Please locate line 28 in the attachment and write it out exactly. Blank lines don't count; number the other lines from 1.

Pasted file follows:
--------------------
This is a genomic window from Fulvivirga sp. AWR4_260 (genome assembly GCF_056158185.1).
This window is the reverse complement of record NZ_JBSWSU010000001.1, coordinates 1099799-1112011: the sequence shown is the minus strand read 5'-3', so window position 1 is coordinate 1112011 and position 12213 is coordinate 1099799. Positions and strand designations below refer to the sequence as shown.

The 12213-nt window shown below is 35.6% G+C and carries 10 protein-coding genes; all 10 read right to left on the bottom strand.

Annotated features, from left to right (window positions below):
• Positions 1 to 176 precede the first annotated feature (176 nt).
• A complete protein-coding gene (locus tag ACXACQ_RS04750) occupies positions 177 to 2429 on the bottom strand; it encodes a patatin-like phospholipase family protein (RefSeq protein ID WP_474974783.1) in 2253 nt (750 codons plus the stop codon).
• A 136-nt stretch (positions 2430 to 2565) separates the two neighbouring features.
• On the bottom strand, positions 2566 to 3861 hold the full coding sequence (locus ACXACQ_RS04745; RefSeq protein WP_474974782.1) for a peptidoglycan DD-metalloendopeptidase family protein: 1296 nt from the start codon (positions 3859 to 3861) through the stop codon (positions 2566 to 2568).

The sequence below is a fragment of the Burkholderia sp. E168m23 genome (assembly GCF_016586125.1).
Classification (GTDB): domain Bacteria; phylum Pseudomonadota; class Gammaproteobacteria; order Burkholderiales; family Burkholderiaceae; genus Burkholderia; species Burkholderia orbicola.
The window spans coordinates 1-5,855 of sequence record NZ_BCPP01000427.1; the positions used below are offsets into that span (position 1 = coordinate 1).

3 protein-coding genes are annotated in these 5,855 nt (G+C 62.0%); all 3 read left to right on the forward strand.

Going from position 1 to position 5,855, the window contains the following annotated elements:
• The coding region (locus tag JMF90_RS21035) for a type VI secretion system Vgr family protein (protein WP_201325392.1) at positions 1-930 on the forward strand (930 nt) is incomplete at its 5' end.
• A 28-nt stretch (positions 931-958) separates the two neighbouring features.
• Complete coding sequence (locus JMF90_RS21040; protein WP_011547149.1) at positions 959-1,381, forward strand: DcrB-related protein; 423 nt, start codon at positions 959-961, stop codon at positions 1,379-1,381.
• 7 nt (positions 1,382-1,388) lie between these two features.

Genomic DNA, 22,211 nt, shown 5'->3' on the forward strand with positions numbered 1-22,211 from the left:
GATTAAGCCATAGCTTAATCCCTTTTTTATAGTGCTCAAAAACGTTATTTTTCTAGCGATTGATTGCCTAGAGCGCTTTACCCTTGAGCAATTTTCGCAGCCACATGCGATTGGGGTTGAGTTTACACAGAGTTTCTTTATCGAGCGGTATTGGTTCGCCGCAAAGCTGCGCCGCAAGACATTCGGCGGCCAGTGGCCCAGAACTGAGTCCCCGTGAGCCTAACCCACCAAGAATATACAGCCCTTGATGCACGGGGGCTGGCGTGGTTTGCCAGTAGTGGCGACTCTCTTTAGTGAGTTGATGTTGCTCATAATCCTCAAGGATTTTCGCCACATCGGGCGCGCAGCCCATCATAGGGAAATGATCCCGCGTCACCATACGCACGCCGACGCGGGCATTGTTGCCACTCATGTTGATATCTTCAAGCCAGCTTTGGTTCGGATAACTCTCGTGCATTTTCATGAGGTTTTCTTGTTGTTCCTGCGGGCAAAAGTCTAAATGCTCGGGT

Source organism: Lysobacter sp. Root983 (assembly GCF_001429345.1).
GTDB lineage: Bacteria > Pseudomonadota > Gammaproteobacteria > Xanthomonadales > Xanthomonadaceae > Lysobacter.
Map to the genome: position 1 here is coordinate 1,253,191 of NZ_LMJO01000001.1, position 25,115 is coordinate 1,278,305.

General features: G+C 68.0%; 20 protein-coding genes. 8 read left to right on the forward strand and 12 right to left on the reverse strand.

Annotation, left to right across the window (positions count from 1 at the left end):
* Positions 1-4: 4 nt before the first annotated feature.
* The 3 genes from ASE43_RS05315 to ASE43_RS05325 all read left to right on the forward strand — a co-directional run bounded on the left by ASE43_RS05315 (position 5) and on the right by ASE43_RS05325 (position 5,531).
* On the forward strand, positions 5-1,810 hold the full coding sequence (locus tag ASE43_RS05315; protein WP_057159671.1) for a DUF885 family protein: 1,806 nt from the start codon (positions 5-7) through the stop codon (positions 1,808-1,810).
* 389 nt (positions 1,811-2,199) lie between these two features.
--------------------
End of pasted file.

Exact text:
* 389 nt (positions 1,811-2,199) lie between these two features.